September 11, 2011

“Big data” has jumped the shark

I frequently observe that no market categorization is ever precise and, in particular, that bad jargon drives out good. But when it comes to “big data” or “big data analytics”, matters are worse yet. The definitive shark-jumping moment may be Forrester Research’s Brian Hopkins’ claim that:

… typical data warehouse appliances, even if they are petascale and parallel, [are] NOT big data solutions.

Nonsense almost as bad can be found in other venues.

Forrester seems to claim that “big data” is characterized by Volume, Velocity, Variety, and Variability. Others, less alliteratively-inclined, might put Complexity in the mix. So far, so good; after all, much of what people call “big data” is collections of disparate data streams, all collected somewhere in a big bit bucket. But when people start defining “big data” to include Variety and/or Variability, they’ve gone too far.

Read more

September 5, 2011

Data management at Zynga and LinkedIn

Mike Driscoll and his Metamarkets colleagues organized a bit of a bash Thursday night. Among the many folks I chatted with were Ken Rudin of Zynga, Sam Shah of LinkedIn, and D. J. Patil, late of LinkedIn. I now know more about analytic data management at Zynga and LinkedIn, plus some bonus stuff on LinkedIn’s People You May Know application. :)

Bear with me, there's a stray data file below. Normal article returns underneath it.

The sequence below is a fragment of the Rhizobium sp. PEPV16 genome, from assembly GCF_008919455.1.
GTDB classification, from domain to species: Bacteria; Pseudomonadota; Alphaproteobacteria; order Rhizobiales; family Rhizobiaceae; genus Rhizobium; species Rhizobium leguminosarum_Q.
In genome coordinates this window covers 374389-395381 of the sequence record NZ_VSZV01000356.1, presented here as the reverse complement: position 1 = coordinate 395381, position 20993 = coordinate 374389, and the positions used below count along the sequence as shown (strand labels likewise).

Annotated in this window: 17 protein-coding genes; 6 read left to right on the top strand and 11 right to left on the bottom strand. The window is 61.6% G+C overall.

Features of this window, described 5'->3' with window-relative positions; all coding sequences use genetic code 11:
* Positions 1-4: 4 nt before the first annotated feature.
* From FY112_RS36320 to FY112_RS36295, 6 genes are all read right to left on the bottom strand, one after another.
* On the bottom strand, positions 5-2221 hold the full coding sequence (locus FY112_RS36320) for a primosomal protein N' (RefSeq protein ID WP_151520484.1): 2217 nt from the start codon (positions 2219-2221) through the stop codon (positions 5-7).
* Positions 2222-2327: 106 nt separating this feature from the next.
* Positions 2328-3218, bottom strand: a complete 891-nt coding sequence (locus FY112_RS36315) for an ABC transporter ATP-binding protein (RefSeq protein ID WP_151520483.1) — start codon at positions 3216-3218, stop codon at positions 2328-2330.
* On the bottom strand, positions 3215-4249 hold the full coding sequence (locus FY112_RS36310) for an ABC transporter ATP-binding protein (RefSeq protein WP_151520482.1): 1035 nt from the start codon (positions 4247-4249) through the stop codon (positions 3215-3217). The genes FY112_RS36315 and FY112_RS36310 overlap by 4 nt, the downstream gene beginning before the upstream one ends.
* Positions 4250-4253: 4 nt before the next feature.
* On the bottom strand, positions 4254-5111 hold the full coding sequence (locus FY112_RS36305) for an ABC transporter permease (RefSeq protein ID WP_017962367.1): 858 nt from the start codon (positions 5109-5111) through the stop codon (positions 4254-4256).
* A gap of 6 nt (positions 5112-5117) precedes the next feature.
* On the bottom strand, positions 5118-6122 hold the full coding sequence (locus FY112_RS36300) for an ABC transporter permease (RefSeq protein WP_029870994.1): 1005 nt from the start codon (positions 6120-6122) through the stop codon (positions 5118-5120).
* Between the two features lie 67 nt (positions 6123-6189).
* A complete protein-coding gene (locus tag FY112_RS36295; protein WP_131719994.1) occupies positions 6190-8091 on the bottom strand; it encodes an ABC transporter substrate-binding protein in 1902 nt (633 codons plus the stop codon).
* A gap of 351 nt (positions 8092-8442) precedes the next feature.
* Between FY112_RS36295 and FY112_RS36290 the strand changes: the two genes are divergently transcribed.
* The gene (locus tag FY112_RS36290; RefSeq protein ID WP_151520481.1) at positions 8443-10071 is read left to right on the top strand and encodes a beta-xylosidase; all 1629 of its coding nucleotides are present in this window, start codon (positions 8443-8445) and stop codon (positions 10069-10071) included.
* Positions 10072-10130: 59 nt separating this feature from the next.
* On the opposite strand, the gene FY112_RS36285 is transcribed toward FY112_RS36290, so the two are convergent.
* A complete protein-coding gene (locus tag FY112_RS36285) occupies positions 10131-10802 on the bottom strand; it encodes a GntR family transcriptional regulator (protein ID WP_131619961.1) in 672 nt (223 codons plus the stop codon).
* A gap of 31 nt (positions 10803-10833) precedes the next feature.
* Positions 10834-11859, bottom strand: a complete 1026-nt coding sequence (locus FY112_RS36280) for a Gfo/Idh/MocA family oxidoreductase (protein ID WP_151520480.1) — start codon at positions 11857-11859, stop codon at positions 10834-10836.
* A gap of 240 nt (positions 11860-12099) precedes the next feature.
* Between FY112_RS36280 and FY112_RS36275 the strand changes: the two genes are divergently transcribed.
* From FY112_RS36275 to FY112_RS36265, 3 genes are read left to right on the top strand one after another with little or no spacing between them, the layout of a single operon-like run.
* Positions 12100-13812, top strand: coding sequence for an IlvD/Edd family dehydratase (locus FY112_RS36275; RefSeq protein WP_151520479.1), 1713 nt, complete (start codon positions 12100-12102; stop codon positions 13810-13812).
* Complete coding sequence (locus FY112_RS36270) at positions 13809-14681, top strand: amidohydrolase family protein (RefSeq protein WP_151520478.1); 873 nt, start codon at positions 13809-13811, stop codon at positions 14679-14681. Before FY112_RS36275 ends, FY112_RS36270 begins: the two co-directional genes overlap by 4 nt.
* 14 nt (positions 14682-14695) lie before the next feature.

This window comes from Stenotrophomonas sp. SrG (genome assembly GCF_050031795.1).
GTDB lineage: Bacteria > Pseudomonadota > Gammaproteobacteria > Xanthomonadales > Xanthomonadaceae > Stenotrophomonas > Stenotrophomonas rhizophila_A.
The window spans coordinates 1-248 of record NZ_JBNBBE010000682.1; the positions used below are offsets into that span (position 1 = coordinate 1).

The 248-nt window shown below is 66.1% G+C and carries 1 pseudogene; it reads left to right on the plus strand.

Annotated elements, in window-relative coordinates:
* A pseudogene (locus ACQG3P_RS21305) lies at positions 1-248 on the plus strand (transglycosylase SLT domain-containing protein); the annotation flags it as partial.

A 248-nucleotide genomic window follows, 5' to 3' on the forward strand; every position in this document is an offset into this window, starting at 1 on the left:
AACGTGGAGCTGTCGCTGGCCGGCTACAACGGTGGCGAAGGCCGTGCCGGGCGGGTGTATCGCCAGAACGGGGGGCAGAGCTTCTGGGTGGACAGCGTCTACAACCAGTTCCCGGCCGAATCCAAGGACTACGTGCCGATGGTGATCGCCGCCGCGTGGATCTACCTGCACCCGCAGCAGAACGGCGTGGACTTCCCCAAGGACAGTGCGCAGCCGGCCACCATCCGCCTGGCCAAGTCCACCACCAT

It’s blindingly obvious that Zynga is one of Vertica’s petabyte-scale customers, given that Zynga sends 5 TB/day of data into Vertica, and keeps that data for about a year. (Zynga may retain even more data going forward; in particular, Zynga regrets ever having thrown out the first month of data for any game it’s tried to launch.) This is game actions, for the most part, rather than log files; true logs generally go into Splunk.

I don’t know whether the missing data is completely thrown away, or just stashed on inaccessible tapes somewhere.

I found two aspects of the Zynga story particularly interesting. First, those 5 TB/day are going straight into Vertica (from, I presume, memcached/Membase/Couchbase), as Zynga decided that sending the data to some kind of log first was more trouble than it’s worth. Second, there’s Zynga’s approach to analytic database design. Highlights of that include: Read more

July 6, 2011

Petabyte-scale Hadoop clusters (dozens of them)

I recently learned that there are 7 Vertica clusters with a petabyte (or more) each of user data. So I asked around about other petabyte-scale clusters. It turns out that there are several dozen such clusters (at least) running Hadoop.

Cloudera can identify 22 CDH (Cloudera Distribution [of] Hadoop) clusters holding one petabyte or more of user data each, at 16 different organizations. This does not count Facebook or Yahoo, who are huge Hadoop users but not, I gather, running CDH. Meanwhile, Eric Baldeschwieler of Hortonworks tells me that Yahoo’s latest stated figures are:

Read more